The registered provider’s recruitment processes were reviewed. Staff records were organised and contained the necessary information required. The records we looked at had suitable references, previous employment history and disclosure and barring system checks (DBS) in place. DBS checks ensure that staff who are employed are suitable to work within a health and social care setting. This enables the registered manager to make informed decisions about the suitability of applicants with regards to working with vulnerable adults.

Medication ma

Inspection carried out on 25 January 2017

During a routine inspection

We completed an announced inspection Surecare Cheshire East on 25 January 2017 and 30 January 2017. This was the first ratings inspection carried out at the service.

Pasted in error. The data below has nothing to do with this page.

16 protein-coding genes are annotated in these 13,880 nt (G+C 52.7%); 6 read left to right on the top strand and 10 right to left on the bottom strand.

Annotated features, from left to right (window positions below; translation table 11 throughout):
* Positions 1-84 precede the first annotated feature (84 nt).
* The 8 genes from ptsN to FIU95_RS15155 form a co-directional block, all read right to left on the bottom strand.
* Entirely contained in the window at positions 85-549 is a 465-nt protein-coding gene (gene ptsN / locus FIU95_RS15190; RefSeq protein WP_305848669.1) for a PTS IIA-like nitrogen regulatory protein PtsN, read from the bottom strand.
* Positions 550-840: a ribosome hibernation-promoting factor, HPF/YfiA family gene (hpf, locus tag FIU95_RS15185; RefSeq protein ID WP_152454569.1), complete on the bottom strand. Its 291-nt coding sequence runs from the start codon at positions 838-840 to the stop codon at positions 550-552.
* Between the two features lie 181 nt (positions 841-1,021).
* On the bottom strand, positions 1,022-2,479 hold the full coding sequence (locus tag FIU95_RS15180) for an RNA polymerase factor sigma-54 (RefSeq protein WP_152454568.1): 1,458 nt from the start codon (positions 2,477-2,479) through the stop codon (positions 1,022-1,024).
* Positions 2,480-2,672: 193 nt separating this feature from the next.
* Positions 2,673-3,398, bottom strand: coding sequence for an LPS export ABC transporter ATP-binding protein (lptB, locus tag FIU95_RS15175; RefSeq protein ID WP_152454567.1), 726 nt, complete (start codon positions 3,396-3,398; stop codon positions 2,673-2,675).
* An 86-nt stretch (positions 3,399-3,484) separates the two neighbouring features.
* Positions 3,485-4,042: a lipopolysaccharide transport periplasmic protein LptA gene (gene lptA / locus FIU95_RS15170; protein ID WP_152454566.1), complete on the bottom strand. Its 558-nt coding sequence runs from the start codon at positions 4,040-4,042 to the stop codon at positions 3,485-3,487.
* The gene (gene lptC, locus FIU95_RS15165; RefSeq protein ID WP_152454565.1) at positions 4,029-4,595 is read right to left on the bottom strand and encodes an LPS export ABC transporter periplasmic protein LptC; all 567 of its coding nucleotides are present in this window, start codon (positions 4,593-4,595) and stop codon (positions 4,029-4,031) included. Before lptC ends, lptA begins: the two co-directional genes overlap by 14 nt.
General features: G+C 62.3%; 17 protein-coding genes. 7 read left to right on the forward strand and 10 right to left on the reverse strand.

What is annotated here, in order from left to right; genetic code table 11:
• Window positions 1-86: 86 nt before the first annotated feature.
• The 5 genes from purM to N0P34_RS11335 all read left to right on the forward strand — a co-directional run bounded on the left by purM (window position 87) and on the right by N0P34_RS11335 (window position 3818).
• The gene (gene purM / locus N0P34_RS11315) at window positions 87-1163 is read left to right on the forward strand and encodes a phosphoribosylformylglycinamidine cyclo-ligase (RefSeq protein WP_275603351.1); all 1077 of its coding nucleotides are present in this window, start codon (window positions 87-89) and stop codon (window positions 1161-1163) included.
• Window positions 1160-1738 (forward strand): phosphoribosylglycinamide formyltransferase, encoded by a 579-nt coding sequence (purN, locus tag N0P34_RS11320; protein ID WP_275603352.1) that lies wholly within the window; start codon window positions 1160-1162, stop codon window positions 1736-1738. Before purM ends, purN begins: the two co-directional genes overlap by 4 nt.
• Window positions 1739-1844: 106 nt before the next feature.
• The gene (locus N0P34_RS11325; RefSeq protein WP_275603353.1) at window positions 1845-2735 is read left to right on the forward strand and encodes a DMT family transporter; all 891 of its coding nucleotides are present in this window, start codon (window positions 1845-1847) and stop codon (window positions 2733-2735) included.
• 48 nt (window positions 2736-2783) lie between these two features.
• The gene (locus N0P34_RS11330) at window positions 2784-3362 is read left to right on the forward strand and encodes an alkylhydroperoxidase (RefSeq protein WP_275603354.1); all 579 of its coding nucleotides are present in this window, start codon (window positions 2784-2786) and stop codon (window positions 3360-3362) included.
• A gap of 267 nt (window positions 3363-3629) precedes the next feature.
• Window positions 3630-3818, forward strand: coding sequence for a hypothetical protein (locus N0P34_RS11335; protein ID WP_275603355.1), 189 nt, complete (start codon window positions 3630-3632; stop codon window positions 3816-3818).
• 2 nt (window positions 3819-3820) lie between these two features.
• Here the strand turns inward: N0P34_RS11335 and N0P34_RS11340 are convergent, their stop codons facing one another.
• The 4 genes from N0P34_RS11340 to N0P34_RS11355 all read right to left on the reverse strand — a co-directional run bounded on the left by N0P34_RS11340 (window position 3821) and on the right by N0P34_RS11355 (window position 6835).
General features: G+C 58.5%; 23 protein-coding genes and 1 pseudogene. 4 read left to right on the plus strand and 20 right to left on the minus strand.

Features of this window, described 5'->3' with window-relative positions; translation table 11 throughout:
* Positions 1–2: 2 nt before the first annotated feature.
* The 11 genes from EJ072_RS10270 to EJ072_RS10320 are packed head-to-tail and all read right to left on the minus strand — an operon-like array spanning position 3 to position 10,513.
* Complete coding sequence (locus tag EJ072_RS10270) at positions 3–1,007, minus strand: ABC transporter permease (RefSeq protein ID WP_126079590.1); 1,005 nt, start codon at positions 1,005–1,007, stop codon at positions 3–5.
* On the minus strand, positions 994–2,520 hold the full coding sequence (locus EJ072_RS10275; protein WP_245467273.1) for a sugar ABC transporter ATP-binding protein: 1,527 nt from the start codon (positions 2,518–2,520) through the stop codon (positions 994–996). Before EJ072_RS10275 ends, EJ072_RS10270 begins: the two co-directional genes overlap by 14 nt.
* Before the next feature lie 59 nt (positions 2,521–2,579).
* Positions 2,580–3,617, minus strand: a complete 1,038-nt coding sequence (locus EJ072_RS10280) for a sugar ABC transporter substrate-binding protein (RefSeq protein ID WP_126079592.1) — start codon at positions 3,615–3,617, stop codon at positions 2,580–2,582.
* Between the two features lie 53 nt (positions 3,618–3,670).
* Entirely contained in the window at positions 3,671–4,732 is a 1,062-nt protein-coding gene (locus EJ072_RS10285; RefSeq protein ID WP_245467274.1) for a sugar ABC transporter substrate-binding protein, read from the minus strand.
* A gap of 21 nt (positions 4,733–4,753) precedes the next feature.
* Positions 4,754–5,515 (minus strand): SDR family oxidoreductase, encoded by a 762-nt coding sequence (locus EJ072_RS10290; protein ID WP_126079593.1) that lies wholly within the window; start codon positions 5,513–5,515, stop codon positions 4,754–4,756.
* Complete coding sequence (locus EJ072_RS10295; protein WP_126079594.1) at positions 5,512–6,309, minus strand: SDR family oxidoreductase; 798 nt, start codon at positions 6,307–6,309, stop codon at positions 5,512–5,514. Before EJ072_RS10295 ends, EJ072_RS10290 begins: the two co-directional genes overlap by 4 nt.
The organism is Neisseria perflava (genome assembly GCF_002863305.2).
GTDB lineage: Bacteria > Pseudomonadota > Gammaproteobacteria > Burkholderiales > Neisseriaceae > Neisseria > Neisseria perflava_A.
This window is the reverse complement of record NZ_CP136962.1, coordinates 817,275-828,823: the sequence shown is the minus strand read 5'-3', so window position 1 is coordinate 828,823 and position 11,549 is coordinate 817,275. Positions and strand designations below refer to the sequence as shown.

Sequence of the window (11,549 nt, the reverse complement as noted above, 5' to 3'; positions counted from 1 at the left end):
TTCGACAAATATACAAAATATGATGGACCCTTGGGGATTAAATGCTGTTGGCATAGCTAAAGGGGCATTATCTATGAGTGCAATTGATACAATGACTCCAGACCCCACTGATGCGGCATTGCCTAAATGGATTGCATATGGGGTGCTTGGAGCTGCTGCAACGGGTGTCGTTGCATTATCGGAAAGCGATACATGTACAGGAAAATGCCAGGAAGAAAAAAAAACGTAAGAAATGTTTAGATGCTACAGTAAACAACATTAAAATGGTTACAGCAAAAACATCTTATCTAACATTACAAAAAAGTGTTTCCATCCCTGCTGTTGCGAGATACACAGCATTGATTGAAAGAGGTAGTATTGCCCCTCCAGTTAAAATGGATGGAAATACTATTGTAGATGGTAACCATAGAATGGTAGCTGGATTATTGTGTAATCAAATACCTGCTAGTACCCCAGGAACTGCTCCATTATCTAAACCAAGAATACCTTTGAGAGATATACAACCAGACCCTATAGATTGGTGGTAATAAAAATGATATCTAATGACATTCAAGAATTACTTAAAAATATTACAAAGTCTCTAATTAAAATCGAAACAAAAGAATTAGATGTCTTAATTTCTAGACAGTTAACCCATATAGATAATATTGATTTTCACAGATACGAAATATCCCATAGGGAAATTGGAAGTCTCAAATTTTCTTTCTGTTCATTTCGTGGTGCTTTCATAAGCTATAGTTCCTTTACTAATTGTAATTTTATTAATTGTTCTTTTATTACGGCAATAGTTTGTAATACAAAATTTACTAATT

Surecare Cheshire East are registered to provide personal care. People are supported with their personal care needs to enable them to live in their own homes and promote their independence. At the time of the inspection the service supported 165 people in their own homes.

There was a registered manager at the service. A registered manager is a person who has registered with the Care Quality Commission to manage the service. Like registered providers, they are 'registered persons'. Registered persons have legal responsibility for meeting the requirements in the Health and Social Care Act 2008 and associated Regulations about how the service is run.

At this inspection, we identified two Regulatory Breaches. You can see what action we told the provider to take at the back of the full version of the report.

The provider did not have effective systems in place to consistently assess, monitor and improve the quality of care provided to people. Care records did not always contain an accurate account of people’s individual needs and preferences.